I have summarised Murciano’s text at such length partly because of its own intrinsic interest but primarily because it is a prerequisite to any understanding of what Palomo’s work is about - this is no mere programme piece, no creation of incidental, pseudo-film music as it were, for Cervantes’ great novel. Murciano’s texts, though dependent on Don Quixote for their very existence, are no mere paraphrases either; they are adventurous ‘translations’ and Palomo’s music needs to follow their lead not that of Cervantes himself.
 
Still, as my summary will have indicated, some of the most famous episodes of the original novel remain, even if their significance has been somewhat transformed. The first section’s representation of the famous windmills begins with a wordless whispering from the chorus, evoking the wind, succeeded by an oboe solo which suggests the plains of La Mancha, before fiercely energetic rhythms from the orchestra build to a climax and the chorus enters. This is music which has its quasi-pictorial elements, but which also articulates the many conflicts (psychological, emotional, social) implicit in Murciano’s poems, and in the originating novel, conflicts which are often overlooked in more sentimental or merely humorous versions of the story of Don Quixote. Palomo’s use of orchestral colour, and the blending of choral voices with those orchestral colours, is particularly impressive in this first section. There is much else to admire too. The ‘Ballad of Don Quixote’, with its earnest plea that Dulcinea should utter his name just once, so that “all will become finer, / and all will be more pure”, is touching and grave, both in its vocal lines and the woodwind commentary on them. Palomo finds musical language to respond to the profundity of Murciano’s text, notably in Alonso Quijano’s / Don Quixote’s plea to Dulcinea to “Speak the name I have put / letter by letter above my own, / and I shall become Don Quixote, / the highest-born of men, / the noblest of knights / that ever did live”. The orchestral and choral Seguidilla contains some crisply rhythmic writing for both instruments and voices and in the dialogue which forms ‘Don Quijote y Sancho’, Palomo’s love lyric for Sancho Panza, in praise of his wife Teresa, is exquisite, the music in creative tension with the down-to-earth nature of the words in which Sancho expresses his feelings. The ‘Canto of Dulcinea’ is remarkable, a sustainedly lyrical traversal of a range of past and present experiences and emotions, moving towards Dulcinea’s ecstatic recognition that she is “princess of his desires / and mistress of his thoughts”, the point at which she can declare “all honour to Don Quixote” and affirm that he is “welcome in [her] realm”. Palomo’s music rises to almost mystical heights here and becomes a powerful expression of the power of beauty and imagination. The ‘Canto final’ which closes the work brings together all the soloists, with chorus and orchestra. In Don Quixote it is Dulcinea who has no voice; in Dulcinea it is, ironically, Teresa Panza who has no voice until this final scene, a final scene which, after some well-structured interplay of ideas, fades away, musically speaking, into “a dream / of love and freedom”.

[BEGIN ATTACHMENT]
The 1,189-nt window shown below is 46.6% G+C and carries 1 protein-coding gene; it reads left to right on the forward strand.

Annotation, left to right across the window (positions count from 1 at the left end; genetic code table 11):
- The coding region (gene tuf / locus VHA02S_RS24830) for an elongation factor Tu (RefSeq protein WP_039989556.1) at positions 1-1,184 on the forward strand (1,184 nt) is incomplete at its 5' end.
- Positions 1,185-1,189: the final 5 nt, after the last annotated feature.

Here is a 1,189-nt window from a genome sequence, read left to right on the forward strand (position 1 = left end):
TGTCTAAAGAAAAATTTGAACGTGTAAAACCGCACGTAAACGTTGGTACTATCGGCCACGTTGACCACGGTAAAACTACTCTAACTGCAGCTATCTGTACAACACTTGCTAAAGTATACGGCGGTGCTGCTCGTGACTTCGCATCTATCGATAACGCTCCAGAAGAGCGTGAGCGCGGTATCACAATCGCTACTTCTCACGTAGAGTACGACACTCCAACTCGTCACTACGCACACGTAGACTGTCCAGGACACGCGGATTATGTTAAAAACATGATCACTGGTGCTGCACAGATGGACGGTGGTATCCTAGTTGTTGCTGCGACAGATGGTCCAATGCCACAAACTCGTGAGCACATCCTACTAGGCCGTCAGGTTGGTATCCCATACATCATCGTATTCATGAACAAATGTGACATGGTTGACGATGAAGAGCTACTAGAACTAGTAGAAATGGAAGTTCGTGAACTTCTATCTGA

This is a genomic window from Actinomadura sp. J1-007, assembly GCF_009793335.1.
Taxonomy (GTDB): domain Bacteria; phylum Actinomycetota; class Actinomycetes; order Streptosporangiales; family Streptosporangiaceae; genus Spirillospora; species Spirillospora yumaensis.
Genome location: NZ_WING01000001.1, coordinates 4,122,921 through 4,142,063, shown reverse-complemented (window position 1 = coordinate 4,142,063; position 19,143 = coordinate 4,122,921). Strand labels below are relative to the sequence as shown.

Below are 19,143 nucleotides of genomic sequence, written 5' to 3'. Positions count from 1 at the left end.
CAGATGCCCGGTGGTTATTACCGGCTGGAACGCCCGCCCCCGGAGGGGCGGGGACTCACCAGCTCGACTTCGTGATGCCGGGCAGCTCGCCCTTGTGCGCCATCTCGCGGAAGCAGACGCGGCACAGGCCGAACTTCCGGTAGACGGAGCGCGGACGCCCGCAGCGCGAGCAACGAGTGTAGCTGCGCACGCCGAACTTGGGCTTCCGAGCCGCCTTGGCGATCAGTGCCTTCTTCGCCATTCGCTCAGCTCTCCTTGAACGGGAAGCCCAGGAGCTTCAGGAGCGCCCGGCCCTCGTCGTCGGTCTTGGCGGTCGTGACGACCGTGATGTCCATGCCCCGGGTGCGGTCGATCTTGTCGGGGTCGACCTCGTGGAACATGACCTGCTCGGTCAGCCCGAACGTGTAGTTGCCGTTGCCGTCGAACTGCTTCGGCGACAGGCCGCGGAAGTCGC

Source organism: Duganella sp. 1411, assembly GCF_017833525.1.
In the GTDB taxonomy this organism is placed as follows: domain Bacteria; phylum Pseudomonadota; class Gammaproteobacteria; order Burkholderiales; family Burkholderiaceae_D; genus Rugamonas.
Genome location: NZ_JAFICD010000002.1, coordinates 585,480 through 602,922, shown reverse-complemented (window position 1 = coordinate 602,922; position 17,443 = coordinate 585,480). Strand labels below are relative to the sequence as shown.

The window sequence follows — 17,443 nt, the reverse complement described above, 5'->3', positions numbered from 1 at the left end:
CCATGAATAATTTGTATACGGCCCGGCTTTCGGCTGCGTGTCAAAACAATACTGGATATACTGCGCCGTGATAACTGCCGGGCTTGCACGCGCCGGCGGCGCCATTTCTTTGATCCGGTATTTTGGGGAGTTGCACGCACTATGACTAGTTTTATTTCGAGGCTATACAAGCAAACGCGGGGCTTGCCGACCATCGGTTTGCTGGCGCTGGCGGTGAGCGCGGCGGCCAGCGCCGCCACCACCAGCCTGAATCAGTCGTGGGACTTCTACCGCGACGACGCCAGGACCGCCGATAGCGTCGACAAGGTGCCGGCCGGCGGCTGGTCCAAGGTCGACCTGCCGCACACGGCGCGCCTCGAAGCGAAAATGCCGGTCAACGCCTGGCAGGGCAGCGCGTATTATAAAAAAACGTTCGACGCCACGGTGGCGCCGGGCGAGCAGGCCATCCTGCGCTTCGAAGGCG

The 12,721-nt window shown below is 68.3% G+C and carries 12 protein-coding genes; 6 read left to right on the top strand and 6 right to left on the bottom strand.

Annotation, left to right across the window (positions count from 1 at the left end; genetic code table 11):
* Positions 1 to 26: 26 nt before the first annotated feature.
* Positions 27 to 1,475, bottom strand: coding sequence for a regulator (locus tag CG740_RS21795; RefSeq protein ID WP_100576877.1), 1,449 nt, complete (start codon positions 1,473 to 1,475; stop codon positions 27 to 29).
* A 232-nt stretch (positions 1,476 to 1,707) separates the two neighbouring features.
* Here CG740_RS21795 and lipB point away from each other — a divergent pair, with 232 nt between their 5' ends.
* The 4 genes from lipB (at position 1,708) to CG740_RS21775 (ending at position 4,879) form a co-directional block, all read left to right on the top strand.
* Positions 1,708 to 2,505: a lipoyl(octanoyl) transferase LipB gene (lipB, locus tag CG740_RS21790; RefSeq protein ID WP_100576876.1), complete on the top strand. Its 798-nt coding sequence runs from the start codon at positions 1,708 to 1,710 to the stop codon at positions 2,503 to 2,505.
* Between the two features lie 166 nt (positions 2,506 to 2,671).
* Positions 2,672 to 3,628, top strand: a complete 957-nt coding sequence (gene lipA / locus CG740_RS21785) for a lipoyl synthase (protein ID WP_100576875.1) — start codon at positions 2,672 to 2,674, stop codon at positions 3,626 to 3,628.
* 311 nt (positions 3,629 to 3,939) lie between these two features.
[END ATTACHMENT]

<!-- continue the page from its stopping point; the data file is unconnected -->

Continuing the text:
Dulcinea is the best single work by Palomo that I have so far heard. The interest and quality of Carlos Murciano’s poems has clearly brought out the very best in Palomo. This recording was made at the world premiere of the work and the performance is consistently excellent. Ainhoa Arteta makes a captivating Dulcinea and Arutjun Kotchinian gives a memorable performance as Don Quixote; in their relatively minor roles Burkhard Ulrich and Cheri Rose Katz do all that is required of them, and do it with assurance and conviction. The work of chorus and orchestra is exemplary and conductor Miguel Angel Gómez Martínez draws from them all a committed and utterly convincing performance.
 
Glyn Pursglove